Safety First in the Salon

by sophieh / June 17, 2008

Client and staff safety is the responsibility of the salon owner. Matthew Wood, head of insurance at More Th>n Business, advises on how to avoid risks.

Whose responsibility is it to ensure risks in the salon environment are kept to a minimum?

It is the salon owner’s responsibility. You will be accountable for any incidents that happen on your premises involving either your employees or members of the public.

Salons are exposed to public liability risk because they operate in a public space.

If you employ staff on a full-time, part-time, casual, temporary or work-experience basis, you are legally obliged to have employers’ liability insurance to cover against accidents or disease arising in the course of their employment by your business.

How can potential hazards relating to products used in the salon be avoided?

To reduce potential mishaps you should ensure that treatments are only carried out by trained and qualified staff.

It is also vital to enquire about allergies or other medical problems, discuss any risks with the customer and obtain their permission before treatment starts.

All staff should wear synthetic gloves made of vinyl or nitrile when washing hair or using chemical products.

How can slips, trips and falls be avoided in the salon environment?

Slips, trips and falls are extremely common accidents in the hairdressing industry.

Keeping your premises clean, tidy, congestion-free and well-lit will go a long way to preventing accidents.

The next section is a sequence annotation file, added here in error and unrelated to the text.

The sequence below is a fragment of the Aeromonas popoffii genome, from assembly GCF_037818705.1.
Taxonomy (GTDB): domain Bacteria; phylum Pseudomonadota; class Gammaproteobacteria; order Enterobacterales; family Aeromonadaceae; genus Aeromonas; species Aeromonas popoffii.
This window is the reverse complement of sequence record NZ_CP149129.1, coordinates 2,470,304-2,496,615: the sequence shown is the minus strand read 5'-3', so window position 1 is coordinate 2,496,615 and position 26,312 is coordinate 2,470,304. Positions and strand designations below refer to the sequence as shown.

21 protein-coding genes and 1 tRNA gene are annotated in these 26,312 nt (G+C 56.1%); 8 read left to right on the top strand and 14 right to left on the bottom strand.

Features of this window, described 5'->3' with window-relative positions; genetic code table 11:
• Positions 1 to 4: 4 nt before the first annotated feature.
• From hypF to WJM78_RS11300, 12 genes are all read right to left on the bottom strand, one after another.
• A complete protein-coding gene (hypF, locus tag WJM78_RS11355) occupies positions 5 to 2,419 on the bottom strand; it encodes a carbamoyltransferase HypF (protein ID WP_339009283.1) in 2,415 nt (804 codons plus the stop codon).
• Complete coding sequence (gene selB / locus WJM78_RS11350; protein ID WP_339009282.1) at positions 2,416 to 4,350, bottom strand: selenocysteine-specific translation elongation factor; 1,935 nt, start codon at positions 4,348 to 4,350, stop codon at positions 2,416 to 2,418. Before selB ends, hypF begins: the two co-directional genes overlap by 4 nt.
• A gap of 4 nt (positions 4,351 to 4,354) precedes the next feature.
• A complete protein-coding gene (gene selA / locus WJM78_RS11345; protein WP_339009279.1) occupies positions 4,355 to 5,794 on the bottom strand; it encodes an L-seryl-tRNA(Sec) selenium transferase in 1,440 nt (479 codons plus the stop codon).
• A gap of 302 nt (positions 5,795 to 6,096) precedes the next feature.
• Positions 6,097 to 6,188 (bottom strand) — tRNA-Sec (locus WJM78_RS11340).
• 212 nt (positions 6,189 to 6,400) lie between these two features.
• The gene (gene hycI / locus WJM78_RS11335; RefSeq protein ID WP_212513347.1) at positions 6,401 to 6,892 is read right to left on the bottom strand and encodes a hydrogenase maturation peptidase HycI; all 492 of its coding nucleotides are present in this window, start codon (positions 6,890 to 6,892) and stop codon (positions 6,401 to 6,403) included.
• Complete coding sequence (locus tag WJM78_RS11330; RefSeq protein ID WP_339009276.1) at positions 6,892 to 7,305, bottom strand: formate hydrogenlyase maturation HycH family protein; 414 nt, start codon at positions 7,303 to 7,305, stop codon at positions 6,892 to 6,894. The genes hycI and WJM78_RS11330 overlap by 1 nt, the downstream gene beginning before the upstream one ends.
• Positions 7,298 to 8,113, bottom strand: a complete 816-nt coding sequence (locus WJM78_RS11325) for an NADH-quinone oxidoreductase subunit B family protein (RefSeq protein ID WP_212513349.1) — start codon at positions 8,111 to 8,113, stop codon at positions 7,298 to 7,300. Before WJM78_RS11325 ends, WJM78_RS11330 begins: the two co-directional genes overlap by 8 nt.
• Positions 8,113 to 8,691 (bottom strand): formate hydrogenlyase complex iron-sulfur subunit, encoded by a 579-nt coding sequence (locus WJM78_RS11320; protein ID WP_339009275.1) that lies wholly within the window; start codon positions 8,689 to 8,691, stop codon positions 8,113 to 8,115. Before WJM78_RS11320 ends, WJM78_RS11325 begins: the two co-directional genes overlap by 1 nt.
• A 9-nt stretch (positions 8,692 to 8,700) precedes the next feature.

Spillages should be attended to quickly and the floor should be swept at regular intervals. 

How can a salon owner help protect staff and clients in relation to fire and other natural hazards?

Arson, electrical faults and poor storage practices are the main causes of fire in hairdressing salons. Store all combustible material away from buildings, preferably inside locked waste bins.

Flooding, water escape and storm damage could affect your salon’s contents, so it is important to check with your local authority as to whether your property is in a flood risk area, and make sure your premises are in a good state of repair to help minimise potential damages.

Apart from the safety aspect, how is taking these steps good for business?

Running a business is a demanding job – the paperwork and red tape add to the pressures of ensuring that your salon is well-stocked and staffed.

Reducing the health and safety risks that may arise in the course of your activities will not only lead to huge potential cost savings, but will also inspire the confidence of both staff and customers in your business.

One customer’s bad experience with a treatment could do a great deal of harm to your salon’s reputation.

Ensuring you have an effective risk management policy in place will decrease the likelihood of such an incident and serve to enhance your salon’s reputation as a professional and reputable business.

Is there too much red tape in the salon? Join the debate on My HJi.



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